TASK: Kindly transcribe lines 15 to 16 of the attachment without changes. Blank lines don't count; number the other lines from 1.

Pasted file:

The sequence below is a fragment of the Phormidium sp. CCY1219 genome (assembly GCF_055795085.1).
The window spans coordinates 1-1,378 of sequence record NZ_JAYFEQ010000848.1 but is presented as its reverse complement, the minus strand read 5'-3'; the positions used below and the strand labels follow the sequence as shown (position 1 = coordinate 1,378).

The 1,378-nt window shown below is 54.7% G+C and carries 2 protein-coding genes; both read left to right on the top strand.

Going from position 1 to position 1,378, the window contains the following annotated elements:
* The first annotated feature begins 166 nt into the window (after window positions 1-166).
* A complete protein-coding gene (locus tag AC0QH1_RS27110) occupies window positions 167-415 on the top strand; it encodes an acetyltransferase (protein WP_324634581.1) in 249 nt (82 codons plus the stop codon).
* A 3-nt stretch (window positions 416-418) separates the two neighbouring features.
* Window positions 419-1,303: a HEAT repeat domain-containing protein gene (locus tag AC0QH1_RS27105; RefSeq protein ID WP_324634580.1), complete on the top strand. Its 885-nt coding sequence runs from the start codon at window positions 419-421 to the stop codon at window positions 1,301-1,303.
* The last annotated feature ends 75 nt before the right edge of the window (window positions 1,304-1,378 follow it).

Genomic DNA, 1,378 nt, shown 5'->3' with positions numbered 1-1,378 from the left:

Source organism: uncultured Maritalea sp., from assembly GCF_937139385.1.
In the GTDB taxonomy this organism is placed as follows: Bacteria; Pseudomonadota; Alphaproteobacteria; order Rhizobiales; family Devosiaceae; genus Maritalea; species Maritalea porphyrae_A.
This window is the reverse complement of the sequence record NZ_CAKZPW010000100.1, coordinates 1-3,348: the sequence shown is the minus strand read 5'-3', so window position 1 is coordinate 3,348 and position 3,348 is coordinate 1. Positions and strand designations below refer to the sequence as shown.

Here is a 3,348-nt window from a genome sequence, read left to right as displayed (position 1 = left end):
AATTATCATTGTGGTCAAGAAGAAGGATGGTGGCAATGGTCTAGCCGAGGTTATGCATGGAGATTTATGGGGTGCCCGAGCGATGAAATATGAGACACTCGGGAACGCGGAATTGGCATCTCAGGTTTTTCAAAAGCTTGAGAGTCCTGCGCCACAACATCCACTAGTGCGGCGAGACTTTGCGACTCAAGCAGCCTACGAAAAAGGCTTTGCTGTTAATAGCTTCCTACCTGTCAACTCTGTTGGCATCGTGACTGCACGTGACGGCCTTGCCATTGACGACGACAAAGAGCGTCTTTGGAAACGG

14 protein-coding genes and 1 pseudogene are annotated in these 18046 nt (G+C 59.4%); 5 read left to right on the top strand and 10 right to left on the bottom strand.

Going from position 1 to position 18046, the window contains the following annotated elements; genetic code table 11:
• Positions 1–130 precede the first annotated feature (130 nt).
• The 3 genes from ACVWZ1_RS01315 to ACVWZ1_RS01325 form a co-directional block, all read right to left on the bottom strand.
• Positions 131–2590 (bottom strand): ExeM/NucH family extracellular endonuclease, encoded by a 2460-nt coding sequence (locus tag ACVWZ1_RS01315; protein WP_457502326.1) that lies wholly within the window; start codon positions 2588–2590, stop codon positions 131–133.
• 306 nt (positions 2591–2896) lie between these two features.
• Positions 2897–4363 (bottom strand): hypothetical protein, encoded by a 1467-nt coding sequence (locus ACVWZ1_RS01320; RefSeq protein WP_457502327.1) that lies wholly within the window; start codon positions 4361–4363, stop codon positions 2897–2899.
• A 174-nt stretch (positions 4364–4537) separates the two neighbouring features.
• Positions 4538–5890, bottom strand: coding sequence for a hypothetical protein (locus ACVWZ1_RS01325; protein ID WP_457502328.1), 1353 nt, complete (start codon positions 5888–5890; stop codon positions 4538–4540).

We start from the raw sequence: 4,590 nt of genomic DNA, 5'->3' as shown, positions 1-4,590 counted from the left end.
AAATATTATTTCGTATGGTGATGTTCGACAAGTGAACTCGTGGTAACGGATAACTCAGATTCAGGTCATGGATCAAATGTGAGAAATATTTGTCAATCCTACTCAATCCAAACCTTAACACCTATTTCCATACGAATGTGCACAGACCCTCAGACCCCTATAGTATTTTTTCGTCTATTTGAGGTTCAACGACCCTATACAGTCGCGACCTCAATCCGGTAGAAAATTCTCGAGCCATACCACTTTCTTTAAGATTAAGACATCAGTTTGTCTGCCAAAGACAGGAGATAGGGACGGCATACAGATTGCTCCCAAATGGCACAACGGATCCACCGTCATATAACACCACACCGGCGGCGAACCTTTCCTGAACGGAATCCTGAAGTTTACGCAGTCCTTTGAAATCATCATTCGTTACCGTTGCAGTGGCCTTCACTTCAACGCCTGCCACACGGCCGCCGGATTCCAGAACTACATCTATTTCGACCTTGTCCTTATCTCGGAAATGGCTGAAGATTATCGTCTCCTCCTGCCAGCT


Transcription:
AATTATCATTGTGGTCAAGAAGAAGGATGGTGGCAATGGTCTAGCCGAGGTTATGCATGGAGATTTATGGGGTGCCCGAGCGATGAAATATGAGACACTCGGGAACGCGGAATTGGCATCTCAGGTTTTTCAAAAGCTTGAGAGTCCTGCGCCACAACATCCACTAGTGCGGCGAGACTTTGCGACTCAAGCAGCCTACGAAAAAGGCTTTGCTGTTAATAGCTTCCTACCTGTCAACTCTGTTGGCATCGTGACTGCACGTGACGGCCTTGCCATTGACGACGACAAAGAGCGTCTTTGGAAACGG

14 protein-coding genes and 1 pseudogene are annotated in these 18046 nt (G+C 59.4%); 5 read left to right on the top strand and 10 right to left on the bottom strand.